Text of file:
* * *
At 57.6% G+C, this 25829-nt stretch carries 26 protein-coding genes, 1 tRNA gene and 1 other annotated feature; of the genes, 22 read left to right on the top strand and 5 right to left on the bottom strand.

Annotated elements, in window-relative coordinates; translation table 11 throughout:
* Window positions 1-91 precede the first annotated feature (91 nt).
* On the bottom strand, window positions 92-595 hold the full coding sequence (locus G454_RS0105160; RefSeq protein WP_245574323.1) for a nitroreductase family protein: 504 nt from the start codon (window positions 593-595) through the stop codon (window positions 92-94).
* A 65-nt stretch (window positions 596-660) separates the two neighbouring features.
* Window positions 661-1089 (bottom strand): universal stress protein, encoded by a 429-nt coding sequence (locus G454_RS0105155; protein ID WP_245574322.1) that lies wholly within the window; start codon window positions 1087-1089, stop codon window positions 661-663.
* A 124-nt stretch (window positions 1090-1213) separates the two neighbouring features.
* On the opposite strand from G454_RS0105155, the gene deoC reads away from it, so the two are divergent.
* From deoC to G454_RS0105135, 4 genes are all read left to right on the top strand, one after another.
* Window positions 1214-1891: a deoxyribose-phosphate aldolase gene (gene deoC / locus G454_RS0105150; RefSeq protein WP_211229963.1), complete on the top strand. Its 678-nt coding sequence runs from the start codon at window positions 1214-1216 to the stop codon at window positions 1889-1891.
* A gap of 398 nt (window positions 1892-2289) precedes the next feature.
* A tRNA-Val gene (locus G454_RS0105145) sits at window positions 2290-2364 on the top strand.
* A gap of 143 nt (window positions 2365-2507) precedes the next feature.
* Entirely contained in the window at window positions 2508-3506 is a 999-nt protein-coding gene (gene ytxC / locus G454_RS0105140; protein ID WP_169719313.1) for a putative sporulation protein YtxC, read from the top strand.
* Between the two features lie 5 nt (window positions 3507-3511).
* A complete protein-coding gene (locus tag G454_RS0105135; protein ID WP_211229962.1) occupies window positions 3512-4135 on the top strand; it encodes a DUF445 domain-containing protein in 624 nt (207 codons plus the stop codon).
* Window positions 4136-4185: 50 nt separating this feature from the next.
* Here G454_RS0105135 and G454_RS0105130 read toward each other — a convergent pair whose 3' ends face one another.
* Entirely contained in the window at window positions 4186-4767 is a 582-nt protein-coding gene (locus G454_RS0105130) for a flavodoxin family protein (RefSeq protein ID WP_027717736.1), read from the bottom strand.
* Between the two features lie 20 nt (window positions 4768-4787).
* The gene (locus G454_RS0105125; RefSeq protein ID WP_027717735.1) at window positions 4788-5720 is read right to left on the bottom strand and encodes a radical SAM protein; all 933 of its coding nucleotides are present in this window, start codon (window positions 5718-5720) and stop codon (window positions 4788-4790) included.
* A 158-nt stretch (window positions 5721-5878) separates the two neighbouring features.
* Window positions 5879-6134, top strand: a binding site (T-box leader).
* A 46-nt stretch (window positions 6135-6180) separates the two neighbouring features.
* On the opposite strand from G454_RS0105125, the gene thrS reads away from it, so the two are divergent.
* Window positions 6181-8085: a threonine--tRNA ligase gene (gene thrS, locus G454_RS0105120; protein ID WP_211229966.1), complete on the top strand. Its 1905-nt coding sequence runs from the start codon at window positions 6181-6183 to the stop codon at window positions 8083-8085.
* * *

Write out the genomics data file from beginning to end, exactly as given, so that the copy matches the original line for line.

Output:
At 57.6% G+C, this 25829-nt stretch carries 26 protein-coding genes, 1 tRNA gene and 1 other annotated feature; of the genes, 22 read left to right on the top strand and 5 right to left on the bottom strand.

Annotated elements, in window-relative coordinates; translation table 11 throughout:
* Window positions 1-91 precede the first annotated feature (91 nt).
* On the bottom strand, window positions 92-595 hold the full coding sequence (locus G454_RS0105160; RefSeq protein WP_245574323.1) for a nitroreductase family protein: 504 nt from the start codon (window positions 593-595) through the stop codon (window positions 92-94).
* A 65-nt stretch (window positions 596-660) separates the two neighbouring features.
* Window positions 661-1089 (bottom strand): universal stress protein, encoded by a 429-nt coding sequence (locus G454_RS0105155; protein ID WP_245574322.1) that lies wholly within the window; start codon window positions 1087-1089, stop codon window positions 661-663.
* A 124-nt stretch (window positions 1090-1213) separates the two neighbouring features.
* On the opposite strand from G454_RS0105155, the gene deoC reads away from it, so the two are divergent.
* From deoC to G454_RS0105135, 4 genes are all read left to right on the top strand, one after another.
* Window positions 1214-1891: a deoxyribose-phosphate aldolase gene (gene deoC / locus G454_RS0105150; RefSeq protein WP_211229963.1), complete on the top strand. Its 678-nt coding sequence runs from the start codon at window positions 1214-1216 to the stop codon at window positions 1889-1891.
* A gap of 398 nt (window positions 1892-2289) precedes the next feature.
* A tRNA-Val gene (locus G454_RS0105145) sits at window positions 2290-2364 on the top strand.
* A gap of 143 nt (window positions 2365-2507) precedes the next feature.
* Entirely contained in the window at window positions 2508-3506 is a 999-nt protein-coding gene (gene ytxC / locus G454_RS0105140; protein ID WP_169719313.1) for a putative sporulation protein YtxC, read from the top strand.
* Between the two features lie 5 nt (window positions 3507-3511).
* A complete protein-coding gene (locus tag G454_RS0105135; protein ID WP_211229962.1) occupies window positions 3512-4135 on the top strand; it encodes a DUF445 domain-containing protein in 624 nt (207 codons plus the stop codon).
* Window positions 4136-4185: 50 nt separating this feature from the next.
* Here G454_RS0105135 and G454_RS0105130 read toward each other — a convergent pair whose 3' ends face one another.
* Entirely contained in the window at window positions 4186-4767 is a 582-nt protein-coding gene (locus G454_RS0105130) for a flavodoxin family protein (RefSeq protein ID WP_027717736.1), read from the bottom strand.
* Between the two features lie 20 nt (window positions 4768-4787).
* The gene (locus G454_RS0105125; RefSeq protein ID WP_027717735.1) at window positions 4788-5720 is read right to left on the bottom strand and encodes a radical SAM protein; all 933 of its coding nucleotides are present in this window, start codon (window positions 5718-5720) and stop codon (window positions 4788-4790) included.
* A 158-nt stretch (window positions 5721-5878) separates the two neighbouring features.
* Window positions 5879-6134, top strand: a binding site (T-box leader).
* A 46-nt stretch (window positions 6135-6180) separates the two neighbouring features.
* On the opposite strand from G454_RS0105125, the gene thrS reads away from it, so the two are divergent.
* Window positions 6181-8085: a threonine--tRNA ligase gene (gene thrS, locus G454_RS0105120; protein ID WP_211229966.1), complete on the top strand. Its 1905-nt coding sequence runs from the start codon at window positions 6181-6183 to the stop codon at window positions 8083-8085.